Later that afternoon, I arrived home and plunked myself down in front of a blank screen. It felt like I’d joined the ranks of such writers as Hemingway and Faulkner, Ludlum and Michener, and many others who’d lost manuscripts and had to start over from scratch. Of course, in this day and age, you don’t really have to start from scratch unless you never back up your hard drive.
I have to confess that I went in search of the original, looked longingly at it on the screen for a minute and was tempted to use it as a base. But that would have been cheating. Private Benjamin didn’t cheat; neither did G.I. Jane.
What I had been asked to do was put away the first draft of my story and start over — think about what I wanted to say in a new way. Like my fellow students, I wasn’t sure it was necessary until about two in the morning, when I reread what I’d written and liked it.
The next day, others did too; they responded to the round-the-table read with genuine favour. I was thrilled, and stress — the effect of their kind words combined with lack of sleep — got to me; I burst into tears.
Tears aside, the great thing about writing boot camps is that they make you set a goal and then write for three hours. No procrastination allowed! They force you to think, write and rewrite. They are focused on getting results, making you stronger, forcing you to think outside the box. They aren’t for the faint of heart, those who are crushed by criticism or riddled with self-doubt. But if you can “take the heat,” you will emerge a better writer — more humbled, but also more confident.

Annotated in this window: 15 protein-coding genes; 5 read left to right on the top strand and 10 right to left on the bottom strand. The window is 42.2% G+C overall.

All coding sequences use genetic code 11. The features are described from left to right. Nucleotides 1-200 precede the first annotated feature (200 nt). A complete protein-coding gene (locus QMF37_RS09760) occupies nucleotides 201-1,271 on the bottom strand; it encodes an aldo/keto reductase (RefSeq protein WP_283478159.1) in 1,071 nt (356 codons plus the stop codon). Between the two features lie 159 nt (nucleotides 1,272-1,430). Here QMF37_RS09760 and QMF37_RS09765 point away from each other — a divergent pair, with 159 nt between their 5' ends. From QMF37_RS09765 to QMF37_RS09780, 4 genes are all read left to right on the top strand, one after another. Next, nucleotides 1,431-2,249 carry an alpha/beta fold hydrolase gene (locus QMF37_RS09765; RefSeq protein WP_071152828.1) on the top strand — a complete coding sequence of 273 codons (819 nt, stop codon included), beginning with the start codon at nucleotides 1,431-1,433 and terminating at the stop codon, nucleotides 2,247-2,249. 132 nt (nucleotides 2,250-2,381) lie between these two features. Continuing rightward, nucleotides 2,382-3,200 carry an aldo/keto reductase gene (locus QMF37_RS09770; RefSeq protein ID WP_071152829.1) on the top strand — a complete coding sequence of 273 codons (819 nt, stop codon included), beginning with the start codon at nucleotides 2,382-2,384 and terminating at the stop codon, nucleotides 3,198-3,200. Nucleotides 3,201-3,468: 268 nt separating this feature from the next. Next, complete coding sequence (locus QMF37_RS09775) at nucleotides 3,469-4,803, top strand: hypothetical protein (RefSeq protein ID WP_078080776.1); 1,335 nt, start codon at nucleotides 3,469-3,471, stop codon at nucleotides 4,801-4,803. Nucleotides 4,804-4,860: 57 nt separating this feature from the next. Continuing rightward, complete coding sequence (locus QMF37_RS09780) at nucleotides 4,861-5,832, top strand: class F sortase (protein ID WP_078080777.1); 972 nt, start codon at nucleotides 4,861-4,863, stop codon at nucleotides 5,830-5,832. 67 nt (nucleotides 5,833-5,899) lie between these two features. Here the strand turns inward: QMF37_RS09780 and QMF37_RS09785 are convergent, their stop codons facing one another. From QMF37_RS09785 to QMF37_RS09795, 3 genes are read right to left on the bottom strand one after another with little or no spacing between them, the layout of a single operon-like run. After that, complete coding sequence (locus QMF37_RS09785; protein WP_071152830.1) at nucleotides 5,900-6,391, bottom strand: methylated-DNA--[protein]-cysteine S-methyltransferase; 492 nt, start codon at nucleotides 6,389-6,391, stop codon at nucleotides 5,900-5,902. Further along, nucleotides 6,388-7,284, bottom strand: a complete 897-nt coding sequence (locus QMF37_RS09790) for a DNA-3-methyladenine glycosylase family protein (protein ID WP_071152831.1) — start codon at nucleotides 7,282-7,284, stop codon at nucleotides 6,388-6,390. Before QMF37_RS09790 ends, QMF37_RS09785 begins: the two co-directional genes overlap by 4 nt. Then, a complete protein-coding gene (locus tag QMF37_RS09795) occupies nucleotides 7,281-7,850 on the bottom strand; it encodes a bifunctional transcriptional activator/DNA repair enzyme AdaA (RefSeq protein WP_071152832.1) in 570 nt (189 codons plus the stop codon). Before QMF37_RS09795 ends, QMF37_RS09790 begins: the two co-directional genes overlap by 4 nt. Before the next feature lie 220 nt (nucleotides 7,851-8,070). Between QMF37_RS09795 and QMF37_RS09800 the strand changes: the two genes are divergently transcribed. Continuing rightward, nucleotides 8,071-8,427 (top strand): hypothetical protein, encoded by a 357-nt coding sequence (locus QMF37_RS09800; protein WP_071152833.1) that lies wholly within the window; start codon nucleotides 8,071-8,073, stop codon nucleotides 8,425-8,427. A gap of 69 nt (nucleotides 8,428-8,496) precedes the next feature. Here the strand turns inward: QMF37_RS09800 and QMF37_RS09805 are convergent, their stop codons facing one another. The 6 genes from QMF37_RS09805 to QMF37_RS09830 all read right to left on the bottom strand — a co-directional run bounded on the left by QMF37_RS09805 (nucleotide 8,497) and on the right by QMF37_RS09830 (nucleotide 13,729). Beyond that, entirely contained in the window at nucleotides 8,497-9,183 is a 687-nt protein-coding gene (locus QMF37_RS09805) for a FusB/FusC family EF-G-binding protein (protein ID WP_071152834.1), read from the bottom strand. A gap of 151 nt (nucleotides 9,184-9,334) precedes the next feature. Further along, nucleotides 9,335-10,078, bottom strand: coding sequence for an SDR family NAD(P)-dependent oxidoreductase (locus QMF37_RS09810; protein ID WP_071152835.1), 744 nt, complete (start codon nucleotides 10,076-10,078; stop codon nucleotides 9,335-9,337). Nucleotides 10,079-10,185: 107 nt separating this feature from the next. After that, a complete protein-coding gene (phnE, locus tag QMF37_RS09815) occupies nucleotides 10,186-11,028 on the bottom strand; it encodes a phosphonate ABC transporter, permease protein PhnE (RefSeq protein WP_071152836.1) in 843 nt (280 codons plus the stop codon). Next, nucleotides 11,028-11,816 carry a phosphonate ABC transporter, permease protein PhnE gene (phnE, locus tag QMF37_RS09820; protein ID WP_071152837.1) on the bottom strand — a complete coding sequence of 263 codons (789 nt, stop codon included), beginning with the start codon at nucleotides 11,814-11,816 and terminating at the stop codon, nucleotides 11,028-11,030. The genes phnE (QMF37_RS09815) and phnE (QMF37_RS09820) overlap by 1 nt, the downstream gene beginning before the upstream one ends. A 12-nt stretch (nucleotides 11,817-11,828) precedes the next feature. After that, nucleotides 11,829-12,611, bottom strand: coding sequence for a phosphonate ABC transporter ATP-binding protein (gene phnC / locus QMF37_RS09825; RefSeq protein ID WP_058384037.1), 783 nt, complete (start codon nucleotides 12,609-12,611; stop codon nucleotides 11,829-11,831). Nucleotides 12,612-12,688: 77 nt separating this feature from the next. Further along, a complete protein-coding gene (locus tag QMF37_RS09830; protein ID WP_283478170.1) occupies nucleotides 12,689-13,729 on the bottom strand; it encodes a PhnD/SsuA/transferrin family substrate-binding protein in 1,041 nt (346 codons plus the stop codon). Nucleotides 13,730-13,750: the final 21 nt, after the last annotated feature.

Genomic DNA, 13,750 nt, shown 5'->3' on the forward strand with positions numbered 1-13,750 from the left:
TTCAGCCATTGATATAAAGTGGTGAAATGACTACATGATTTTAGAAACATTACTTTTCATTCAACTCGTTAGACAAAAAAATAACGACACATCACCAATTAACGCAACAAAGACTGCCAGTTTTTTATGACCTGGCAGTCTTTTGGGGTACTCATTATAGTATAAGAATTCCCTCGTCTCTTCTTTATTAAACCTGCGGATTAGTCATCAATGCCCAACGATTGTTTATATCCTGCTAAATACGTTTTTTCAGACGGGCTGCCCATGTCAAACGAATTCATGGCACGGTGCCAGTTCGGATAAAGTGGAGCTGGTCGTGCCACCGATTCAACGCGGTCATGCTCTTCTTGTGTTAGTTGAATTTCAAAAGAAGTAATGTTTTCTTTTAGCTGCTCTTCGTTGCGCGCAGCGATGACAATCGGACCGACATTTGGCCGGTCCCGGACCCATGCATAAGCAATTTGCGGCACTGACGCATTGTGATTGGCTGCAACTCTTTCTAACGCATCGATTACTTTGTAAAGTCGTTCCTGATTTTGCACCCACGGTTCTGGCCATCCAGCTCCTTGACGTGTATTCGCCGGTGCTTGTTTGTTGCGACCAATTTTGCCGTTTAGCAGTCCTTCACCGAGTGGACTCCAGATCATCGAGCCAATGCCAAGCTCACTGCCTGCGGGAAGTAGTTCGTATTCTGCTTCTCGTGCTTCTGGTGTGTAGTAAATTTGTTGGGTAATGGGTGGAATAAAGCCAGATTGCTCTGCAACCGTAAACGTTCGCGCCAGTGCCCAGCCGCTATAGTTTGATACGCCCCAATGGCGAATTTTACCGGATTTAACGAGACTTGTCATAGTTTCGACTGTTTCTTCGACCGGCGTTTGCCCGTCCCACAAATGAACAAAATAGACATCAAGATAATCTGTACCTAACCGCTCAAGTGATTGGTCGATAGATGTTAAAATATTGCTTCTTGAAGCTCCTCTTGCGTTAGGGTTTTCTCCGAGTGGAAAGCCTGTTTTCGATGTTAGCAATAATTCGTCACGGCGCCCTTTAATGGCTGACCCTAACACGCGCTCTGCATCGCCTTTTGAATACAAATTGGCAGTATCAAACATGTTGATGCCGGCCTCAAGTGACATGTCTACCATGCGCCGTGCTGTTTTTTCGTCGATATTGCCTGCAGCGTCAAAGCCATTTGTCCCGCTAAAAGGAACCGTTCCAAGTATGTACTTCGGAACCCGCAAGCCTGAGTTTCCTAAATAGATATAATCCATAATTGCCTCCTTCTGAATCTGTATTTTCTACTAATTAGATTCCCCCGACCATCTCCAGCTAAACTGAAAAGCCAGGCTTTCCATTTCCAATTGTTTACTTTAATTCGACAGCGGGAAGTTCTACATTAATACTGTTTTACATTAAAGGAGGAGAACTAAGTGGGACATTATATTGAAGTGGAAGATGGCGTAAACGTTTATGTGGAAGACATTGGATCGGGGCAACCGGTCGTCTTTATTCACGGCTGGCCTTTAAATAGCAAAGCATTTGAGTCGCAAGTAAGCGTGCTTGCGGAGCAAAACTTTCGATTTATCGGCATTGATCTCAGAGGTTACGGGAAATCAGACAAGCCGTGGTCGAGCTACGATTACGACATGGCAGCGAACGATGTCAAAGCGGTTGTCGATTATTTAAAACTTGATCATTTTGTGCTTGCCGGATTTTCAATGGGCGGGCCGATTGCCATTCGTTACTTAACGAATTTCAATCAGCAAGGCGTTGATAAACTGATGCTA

In Part 1, I began by questioning the language itself: the use of the words “boot camp” in the context of learning to write. I was trying to be funny, but in the two months since I wrote this three-part piece — based on a compilation of intensive writing workshops taken over the past few years — the world has become a distinctly unfunny planet. With military invasions and the talk of “boots on the ground” overseas, maybe it’s time to rethink the language we currently use to describe literary learning. A quick search online brings up an astonishing amount of military terms to describe writing events — slams, battles, boot camps and rumbles among them. Given the state of the world, maybe it’s time to rethink how we describe the rather peaceful pastime of writing. That’s a question for another post.
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